Loyalist College work placements serve many purposes. They are an opportunity for students to apply the skills they have been learning in a real work environment. It’s an audition – an opportunity to make a positive impression, to network. For some students, it is the perfect segue into a job. Britini Barton, a 2012 Social Service Worker (SSW) graduate, can attest to this.
“Community member Nick Foley had an idea for a not-for-profit organization and he came to the College looking for help to launch it,” said Britini. “One of my faculty members asked if I wanted to get involved as part of my work placement and I’ve never looked back. I’m now the Assistant Director – Programs Manager for Celebrate the Hero.”
Celebrate the Hero is an initiative that motivates and empowers people to make a difference through their actions. They work with schools, organizations and teams to enhance the overall development and wellbeing of each individual, personally and as a member of their community. The programs are designed for primary, junior, and secondary school children but also include adult workshops such as Bullying in the Work Place. The focus is to celebrate the good each person is capable of and acknowledge the impact that words and actions have on others.
Nick Foley, founder of Celebrate the Hero, explained how the placement model worked for him when it came to hiring full-time staff. “Britini Barton was the first employee I hired,” he said. “I knew I was making the right decision because of the work she had completed as a placement student. Since then, Britini has become a rising star in the youth self-esteem world. The growth of the company would not have been this rapid if not for her creativity and tireless work ethic. From day one she has been committed to the cause. With a small business that is quickly growing, I will continue to use the Loyalist work placement as an on-the-job interview to evaluate placement students as potential candidates.”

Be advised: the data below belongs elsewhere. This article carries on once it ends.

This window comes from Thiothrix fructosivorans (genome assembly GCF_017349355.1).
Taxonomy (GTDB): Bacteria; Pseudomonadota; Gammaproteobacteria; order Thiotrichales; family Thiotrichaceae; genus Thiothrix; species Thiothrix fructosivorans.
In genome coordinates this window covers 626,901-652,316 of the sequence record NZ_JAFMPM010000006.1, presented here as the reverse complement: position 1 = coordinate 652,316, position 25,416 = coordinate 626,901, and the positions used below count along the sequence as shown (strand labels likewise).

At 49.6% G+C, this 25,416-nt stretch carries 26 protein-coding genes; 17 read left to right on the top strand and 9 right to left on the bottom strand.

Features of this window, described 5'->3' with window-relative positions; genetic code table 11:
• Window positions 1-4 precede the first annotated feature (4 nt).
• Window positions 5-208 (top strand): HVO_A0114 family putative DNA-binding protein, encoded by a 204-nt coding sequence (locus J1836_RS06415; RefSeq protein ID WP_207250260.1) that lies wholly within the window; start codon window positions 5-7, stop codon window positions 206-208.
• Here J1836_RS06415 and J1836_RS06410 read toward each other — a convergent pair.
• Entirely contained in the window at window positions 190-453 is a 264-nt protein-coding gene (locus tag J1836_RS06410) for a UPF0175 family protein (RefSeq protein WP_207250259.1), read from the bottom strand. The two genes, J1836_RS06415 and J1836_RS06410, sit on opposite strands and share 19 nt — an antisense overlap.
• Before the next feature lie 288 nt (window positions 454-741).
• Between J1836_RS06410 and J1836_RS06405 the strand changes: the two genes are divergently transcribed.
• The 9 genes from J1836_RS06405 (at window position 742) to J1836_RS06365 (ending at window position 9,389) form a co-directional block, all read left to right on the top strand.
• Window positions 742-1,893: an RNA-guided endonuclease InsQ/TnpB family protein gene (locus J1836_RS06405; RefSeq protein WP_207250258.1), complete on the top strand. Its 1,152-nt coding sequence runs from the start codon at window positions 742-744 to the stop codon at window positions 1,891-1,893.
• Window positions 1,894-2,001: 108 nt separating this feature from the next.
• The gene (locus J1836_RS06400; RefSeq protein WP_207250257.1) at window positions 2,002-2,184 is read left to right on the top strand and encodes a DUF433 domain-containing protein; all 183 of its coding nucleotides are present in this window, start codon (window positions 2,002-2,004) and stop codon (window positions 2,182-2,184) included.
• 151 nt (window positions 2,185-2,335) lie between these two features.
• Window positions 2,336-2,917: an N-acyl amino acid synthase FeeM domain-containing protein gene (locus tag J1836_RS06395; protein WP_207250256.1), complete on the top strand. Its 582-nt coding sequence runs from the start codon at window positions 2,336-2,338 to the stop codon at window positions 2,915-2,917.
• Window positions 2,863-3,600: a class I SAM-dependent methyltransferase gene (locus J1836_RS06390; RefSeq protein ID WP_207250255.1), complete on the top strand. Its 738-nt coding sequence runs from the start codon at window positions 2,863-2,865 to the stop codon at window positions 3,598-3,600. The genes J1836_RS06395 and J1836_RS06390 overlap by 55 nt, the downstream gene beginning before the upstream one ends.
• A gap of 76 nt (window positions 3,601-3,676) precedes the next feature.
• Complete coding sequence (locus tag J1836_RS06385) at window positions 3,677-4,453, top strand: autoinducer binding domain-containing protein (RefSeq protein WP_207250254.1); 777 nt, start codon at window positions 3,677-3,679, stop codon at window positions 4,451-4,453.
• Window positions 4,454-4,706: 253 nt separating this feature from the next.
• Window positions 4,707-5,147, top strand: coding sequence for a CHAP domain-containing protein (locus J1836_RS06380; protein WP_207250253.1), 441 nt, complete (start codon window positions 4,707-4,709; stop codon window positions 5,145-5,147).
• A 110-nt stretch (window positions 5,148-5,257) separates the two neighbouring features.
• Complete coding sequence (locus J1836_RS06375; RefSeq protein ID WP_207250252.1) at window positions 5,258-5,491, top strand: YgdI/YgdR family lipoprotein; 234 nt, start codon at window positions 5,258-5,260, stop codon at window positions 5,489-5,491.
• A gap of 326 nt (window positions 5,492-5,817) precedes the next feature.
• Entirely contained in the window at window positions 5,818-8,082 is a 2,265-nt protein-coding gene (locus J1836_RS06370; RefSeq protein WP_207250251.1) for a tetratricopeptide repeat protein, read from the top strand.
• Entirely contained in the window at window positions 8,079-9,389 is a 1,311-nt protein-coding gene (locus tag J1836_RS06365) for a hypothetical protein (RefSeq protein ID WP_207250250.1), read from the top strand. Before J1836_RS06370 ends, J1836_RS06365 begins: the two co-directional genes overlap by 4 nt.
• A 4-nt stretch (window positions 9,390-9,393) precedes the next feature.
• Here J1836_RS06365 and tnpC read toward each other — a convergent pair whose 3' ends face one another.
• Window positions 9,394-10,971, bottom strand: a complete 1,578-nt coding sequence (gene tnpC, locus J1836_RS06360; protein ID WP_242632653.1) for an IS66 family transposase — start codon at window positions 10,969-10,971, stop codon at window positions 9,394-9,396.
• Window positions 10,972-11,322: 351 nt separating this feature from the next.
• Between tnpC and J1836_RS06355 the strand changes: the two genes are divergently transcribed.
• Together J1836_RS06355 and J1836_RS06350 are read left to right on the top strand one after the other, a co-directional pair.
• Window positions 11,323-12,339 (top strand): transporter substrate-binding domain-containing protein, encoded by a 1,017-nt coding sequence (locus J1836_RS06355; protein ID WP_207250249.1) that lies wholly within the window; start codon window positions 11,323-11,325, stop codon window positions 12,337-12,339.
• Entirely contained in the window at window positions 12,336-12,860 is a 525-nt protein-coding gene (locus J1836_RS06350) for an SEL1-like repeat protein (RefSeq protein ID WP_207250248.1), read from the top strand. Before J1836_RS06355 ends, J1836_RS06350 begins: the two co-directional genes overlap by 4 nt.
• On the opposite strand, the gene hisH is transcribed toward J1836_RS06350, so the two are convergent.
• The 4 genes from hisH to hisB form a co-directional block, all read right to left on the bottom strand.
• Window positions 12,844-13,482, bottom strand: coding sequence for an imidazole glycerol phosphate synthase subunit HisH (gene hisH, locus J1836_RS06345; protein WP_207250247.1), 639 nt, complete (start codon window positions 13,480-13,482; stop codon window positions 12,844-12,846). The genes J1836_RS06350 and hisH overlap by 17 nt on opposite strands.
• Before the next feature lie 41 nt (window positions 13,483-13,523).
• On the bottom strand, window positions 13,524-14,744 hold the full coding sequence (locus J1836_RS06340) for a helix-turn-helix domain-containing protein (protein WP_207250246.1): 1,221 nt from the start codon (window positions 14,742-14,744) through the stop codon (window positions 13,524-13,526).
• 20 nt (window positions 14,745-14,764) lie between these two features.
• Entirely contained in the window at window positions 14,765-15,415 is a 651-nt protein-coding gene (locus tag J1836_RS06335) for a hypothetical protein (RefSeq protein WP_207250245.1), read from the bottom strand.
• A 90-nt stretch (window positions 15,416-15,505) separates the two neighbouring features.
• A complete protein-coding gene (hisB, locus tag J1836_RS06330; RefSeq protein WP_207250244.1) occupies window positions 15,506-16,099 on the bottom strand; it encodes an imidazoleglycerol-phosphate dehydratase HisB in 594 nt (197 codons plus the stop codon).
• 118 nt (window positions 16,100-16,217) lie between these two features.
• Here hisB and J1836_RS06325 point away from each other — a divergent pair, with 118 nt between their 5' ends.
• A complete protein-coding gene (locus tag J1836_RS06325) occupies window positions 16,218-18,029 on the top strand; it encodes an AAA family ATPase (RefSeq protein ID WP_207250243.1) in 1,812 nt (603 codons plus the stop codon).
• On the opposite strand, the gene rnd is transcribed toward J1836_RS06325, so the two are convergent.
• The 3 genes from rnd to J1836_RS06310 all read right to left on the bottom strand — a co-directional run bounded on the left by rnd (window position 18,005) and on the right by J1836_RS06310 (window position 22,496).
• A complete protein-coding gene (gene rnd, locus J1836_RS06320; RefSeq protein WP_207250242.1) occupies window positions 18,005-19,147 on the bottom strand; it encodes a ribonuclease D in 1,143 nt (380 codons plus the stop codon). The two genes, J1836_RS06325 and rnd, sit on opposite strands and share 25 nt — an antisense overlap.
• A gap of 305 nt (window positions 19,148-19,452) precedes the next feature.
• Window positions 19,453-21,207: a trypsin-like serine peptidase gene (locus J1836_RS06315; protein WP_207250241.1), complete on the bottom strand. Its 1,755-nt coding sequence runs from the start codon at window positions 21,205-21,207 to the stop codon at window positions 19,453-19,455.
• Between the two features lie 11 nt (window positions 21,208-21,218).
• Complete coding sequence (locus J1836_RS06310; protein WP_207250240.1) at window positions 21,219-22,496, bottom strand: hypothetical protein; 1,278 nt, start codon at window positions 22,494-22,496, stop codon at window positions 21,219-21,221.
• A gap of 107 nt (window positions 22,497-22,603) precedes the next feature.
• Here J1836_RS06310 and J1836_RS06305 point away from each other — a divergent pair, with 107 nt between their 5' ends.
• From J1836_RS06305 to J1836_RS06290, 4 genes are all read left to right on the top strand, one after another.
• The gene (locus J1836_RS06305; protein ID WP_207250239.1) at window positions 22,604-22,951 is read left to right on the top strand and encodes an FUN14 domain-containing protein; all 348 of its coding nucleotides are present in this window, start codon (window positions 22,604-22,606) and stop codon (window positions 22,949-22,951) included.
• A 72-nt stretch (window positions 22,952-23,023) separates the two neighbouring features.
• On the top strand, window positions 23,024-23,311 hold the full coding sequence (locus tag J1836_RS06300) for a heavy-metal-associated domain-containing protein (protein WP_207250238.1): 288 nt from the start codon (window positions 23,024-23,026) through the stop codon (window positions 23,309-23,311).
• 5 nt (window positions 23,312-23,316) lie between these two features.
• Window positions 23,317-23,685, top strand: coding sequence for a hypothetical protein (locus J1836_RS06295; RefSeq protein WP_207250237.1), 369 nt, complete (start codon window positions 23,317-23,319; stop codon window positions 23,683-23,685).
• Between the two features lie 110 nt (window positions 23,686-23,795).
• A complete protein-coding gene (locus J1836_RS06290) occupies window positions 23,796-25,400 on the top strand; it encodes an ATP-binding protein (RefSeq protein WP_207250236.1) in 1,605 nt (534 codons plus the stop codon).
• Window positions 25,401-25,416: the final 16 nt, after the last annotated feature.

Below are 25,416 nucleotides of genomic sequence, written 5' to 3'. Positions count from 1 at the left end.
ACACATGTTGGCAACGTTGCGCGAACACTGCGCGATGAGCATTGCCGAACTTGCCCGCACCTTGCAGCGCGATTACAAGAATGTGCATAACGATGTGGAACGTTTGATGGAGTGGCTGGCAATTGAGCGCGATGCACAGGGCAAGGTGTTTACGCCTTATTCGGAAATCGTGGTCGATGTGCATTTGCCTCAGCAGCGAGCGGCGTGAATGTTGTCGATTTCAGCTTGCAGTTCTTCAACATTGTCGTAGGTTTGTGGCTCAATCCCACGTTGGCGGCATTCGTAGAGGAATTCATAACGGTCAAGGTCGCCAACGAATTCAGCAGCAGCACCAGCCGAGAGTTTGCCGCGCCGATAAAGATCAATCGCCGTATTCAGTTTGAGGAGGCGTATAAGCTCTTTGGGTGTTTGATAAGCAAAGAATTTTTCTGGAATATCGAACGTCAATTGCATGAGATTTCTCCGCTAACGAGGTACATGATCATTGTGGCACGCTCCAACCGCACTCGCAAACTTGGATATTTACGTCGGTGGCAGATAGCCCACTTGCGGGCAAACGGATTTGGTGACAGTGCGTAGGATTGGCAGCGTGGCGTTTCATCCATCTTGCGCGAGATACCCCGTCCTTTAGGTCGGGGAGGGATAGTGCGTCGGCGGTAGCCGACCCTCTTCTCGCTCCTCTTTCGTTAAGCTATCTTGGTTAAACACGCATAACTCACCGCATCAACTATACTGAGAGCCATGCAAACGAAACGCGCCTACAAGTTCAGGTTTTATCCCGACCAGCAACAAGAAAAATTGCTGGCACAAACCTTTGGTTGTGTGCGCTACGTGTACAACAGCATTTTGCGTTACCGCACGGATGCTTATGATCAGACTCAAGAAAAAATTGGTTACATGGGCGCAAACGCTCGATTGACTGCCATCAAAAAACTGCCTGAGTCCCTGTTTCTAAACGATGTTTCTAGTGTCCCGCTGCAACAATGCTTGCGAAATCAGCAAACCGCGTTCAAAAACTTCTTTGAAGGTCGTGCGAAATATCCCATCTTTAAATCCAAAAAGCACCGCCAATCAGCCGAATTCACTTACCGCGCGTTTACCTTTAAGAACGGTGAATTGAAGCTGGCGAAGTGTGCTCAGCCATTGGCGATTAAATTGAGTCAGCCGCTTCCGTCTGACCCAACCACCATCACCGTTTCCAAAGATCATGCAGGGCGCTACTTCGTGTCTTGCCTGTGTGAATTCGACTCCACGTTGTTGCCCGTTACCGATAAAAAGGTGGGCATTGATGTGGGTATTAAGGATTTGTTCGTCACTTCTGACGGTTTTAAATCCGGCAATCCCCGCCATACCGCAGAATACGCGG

Britini credits her success to the Loyalist Social Service Worker faculty. “The program gave me so much and I am committed to staying connected and giving back whenever I can,” she said. “I return to speak to classes and I welcome students on work placements. It’s a great experience for them, as each day is different. I liaise with principals and teachers to coordinate school visits, work in the office, and give presentations to various audiences. The best part is when I walk into a classroom and see the smiles on the children’s faces, excited for me to be there. I do what I love and love what I do.”
The Social Service Worker diploma is offered as a two-year program or as an accelerated three-semester option for those with a related diploma or degree. Students develop essential skills in human relations, interpersonal communication, interviewing, counseling, needs assessment, and critical thinking. The curriculum incorporates theoretical and practical courses including extensive group work. In addition, students gain on-the-job experience, culminating in a three-days-per-week field placement in both years. To help open the doors to employment, second-year and accelerated SSW students host an off-campus placement fair, with employers who provided placement opportunities. More than 65 local agencies and 150 students attended.